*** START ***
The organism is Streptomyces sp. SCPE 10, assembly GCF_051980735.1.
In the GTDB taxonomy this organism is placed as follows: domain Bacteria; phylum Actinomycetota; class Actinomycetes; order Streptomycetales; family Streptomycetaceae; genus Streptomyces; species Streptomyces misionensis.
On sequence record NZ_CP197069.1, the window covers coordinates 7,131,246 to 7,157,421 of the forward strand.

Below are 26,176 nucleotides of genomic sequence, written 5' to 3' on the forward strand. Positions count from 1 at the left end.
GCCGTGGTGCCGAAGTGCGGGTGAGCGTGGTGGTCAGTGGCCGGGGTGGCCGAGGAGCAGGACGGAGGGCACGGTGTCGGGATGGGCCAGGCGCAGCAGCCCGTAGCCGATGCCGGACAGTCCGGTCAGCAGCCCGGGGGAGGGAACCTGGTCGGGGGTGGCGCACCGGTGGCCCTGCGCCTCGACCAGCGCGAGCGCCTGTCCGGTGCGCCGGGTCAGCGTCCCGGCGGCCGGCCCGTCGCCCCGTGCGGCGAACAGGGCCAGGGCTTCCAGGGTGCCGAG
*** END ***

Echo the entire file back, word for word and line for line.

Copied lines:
The organism is Streptomyces sp. SCPE 10, assembly GCF_051980735.1.
In the GTDB taxonomy this organism is placed as follows: domain Bacteria; phylum Actinomycetota; class Actinomycetes; order Streptomycetales; family Streptomycetaceae; genus Streptomyces; species Streptomyces misionensis.
On sequence record NZ_CP197069.1, the window covers coordinates 7,131,246 to 7,157,421 of the forward strand.

Below are 26,176 nucleotides of genomic sequence, written 5' to 3' on the forward strand. Positions count from 1 at the left end.
GCCGTGGTGCCGAAGTGCGGGTGAGCGTGGTGGTCAGTGGCCGGGGTGGCCGAGGAGCAGGACGGAGGGCACGGTGTCGGGATGGGCCAGGCGCAGCAGCCCGTAGCCGATGCCGGACAGTCCGGTCAGCAGCCCGGGGGAGGGAACCTGGTCGGGGGTGGCGCACCGGTGGCCCTGCGCCTCGACCAGCGCGAGCGCCTGTCCGGTGCGCCGGGTCAGCGTCCCGGCGGCCGGCCCGTCGCCCCGTGCGGCGAACAGGGCCAGGGCTTCCAGGGTGCCGAG